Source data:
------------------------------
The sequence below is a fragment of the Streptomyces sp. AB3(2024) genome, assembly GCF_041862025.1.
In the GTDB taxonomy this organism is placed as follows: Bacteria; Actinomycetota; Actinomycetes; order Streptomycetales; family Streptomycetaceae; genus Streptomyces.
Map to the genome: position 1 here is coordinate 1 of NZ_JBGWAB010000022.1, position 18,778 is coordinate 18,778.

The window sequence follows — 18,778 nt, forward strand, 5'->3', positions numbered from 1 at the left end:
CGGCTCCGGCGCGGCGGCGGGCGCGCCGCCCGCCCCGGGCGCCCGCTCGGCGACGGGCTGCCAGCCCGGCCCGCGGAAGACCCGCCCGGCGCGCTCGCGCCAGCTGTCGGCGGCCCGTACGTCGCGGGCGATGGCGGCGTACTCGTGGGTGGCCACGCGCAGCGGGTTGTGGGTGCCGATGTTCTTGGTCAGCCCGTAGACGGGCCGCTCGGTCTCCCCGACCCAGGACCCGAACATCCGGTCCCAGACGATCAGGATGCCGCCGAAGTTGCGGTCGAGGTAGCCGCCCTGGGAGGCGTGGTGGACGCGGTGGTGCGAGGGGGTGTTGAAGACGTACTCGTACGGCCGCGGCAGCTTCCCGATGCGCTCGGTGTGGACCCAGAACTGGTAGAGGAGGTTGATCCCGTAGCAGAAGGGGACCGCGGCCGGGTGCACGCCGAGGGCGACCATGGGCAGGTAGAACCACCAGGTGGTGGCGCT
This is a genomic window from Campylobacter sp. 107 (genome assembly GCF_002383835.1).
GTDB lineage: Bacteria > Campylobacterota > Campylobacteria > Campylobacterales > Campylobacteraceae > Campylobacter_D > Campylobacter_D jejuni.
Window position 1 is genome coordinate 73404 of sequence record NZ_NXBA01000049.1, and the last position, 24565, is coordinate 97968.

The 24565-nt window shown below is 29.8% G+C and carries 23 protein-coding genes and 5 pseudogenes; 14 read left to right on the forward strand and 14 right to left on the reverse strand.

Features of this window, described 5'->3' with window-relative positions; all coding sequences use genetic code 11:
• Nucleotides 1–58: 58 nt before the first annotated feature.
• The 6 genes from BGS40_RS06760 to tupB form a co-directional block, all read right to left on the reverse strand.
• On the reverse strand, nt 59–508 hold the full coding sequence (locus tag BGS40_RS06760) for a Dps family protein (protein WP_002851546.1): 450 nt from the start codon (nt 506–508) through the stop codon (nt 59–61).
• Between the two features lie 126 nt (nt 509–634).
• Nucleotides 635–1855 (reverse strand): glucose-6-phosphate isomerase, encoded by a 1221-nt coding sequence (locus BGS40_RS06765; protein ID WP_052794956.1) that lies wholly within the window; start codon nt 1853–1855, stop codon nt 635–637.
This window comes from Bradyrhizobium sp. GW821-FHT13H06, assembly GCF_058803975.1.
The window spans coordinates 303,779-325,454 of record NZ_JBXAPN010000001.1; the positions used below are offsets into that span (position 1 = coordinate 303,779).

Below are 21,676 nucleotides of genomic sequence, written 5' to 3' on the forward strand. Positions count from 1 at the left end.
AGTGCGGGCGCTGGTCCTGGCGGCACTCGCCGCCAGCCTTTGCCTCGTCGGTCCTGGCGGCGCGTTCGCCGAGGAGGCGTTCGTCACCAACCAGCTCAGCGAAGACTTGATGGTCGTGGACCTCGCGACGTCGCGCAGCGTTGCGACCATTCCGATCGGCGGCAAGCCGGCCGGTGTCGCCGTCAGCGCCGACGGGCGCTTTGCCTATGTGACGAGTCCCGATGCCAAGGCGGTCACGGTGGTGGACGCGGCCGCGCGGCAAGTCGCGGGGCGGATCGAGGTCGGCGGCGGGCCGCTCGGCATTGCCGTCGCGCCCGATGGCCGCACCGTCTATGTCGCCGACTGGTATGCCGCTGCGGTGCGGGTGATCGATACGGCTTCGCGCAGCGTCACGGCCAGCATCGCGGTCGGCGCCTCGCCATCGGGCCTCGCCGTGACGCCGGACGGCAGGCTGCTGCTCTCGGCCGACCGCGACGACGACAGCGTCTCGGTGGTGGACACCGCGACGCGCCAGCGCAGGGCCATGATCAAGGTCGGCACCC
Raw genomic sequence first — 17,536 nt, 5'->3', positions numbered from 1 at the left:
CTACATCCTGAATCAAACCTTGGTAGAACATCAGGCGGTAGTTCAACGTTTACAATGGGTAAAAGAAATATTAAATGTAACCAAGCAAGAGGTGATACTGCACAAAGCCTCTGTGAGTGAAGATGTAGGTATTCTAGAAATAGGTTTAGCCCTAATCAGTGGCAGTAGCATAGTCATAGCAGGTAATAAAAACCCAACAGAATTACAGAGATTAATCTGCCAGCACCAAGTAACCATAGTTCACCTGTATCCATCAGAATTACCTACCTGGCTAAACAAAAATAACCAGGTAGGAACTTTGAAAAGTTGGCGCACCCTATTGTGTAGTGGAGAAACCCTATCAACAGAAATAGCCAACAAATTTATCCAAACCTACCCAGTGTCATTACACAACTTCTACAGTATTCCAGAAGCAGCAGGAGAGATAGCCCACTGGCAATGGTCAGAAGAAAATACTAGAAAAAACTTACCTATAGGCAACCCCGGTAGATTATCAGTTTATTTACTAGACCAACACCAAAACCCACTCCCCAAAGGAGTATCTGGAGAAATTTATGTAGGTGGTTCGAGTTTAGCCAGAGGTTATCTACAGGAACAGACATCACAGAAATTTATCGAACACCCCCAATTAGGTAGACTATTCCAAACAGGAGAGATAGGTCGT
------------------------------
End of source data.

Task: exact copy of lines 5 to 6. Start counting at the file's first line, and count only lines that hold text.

CGGCTCCGGCGCGGCGGCGGGCGCGCCGCCCGCCCCGGGCGCCCGCTCGGCGACGGGCTGCCAGCCCGGCCCGCGGAAGACCCGCCCGGCGCGCTCGCGCCAGCTGTCGGCGGCCCGTACGTCGCGGGCGATGGCGGCGTACTCGTGGGTGGCCACGCGCAGCGGGTTGTGGGTGCCGATGTTCTTGGTCAGCCCGTAGACGGGCCGCTCGGTCTCCCCGACCCAGGACCCGAACATCCGGTCCCAGACGATCAGGATGCCGCCGAAGTTGCGGTCGAGGTAGCCGCCCTGGGAGGCGTGGTGGACGCGGTGGTGCGAGGGGGTGTTGAAGACGTACTCGTACGGCCGCGGCAGCTTCCCGATGCGCTCGGTGTGGACCCAGAACTGGTAGAGGAGGTTGATCCCGTAGCAGAAGGGGACCGCGGCCGGGTGCACGCCGAGGGCGACCATGGGCAGGTAGAACCACCAGGTGGTGGCGCT
This is a genomic window from Campylobacter sp. 107 (genome assembly GCF_002383835.1).